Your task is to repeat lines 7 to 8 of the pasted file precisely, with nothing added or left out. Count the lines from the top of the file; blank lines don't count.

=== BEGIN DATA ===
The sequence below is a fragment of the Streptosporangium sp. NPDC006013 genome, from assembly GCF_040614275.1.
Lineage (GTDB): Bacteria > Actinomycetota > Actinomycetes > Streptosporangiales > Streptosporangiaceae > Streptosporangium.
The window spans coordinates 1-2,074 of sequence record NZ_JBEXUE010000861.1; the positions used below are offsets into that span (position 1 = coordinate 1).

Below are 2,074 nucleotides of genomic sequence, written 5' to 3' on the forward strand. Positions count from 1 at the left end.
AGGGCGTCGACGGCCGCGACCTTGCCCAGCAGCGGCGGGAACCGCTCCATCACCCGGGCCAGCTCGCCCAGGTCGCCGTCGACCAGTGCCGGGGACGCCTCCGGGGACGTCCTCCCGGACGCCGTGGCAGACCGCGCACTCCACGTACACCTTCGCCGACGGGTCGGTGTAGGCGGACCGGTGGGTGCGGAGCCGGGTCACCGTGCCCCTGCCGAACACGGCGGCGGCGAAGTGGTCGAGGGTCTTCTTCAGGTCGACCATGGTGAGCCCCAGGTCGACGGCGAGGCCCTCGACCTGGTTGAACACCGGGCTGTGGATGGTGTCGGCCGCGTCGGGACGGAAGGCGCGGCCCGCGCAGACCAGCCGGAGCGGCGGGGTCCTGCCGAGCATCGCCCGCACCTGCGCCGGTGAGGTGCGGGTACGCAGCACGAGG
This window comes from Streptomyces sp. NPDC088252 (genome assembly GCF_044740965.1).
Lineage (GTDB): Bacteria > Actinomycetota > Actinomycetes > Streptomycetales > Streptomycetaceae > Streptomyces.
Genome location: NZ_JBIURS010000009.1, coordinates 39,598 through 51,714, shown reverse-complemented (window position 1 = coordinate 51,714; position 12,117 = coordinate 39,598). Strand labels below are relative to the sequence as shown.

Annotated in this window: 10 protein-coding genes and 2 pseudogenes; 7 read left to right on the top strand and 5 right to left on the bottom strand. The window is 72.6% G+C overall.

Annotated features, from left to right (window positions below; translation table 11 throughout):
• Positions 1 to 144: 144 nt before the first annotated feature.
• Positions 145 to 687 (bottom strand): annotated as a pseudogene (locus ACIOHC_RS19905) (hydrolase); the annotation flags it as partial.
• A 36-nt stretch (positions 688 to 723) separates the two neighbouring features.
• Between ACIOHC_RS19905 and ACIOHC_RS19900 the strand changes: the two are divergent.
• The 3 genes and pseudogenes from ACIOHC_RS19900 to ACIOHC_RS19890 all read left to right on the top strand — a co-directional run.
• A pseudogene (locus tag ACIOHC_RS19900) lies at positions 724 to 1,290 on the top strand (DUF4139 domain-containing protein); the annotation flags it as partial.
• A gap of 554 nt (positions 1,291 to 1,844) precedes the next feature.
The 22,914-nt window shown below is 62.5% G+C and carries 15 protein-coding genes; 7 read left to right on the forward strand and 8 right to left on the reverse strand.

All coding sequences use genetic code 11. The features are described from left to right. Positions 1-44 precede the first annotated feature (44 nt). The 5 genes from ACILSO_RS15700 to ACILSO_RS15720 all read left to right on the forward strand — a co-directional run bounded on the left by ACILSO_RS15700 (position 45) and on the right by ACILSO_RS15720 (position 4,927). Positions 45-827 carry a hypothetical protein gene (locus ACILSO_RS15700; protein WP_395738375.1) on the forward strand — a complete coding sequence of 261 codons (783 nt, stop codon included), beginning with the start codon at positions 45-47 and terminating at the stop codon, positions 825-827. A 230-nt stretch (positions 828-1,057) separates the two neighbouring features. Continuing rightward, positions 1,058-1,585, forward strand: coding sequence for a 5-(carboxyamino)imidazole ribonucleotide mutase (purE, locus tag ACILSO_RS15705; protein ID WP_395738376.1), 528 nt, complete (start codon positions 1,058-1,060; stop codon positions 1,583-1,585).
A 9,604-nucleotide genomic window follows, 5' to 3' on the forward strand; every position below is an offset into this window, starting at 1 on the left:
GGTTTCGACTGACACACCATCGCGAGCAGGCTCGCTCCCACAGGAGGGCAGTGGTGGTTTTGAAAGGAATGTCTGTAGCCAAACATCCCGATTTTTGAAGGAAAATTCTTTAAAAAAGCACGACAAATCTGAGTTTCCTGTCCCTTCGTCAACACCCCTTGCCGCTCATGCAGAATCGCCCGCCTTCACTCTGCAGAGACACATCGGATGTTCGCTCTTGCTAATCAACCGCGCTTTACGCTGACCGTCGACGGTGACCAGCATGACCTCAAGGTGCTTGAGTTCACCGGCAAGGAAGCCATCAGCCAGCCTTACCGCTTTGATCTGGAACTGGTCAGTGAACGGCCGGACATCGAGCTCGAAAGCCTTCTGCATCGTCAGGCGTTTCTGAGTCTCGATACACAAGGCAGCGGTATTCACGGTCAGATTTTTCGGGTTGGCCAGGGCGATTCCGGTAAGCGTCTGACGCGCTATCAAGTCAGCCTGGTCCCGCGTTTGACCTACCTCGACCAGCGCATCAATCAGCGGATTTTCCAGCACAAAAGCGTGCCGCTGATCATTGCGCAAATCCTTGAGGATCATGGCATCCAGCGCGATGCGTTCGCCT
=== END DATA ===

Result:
Lineage (GTDB): Bacteria > Actinomycetota > Actinomycetes > Streptomycetales > Streptomycetaceae > Streptomyces.
Genome location: NZ_JBIURS010000009.1, coordinates 39,598 through 51,714, shown reverse-complemented (window position 1 = coordinate 51,714; position 12,117 = coordinate 39,598). Strand labels below are relative to the sequence as shown.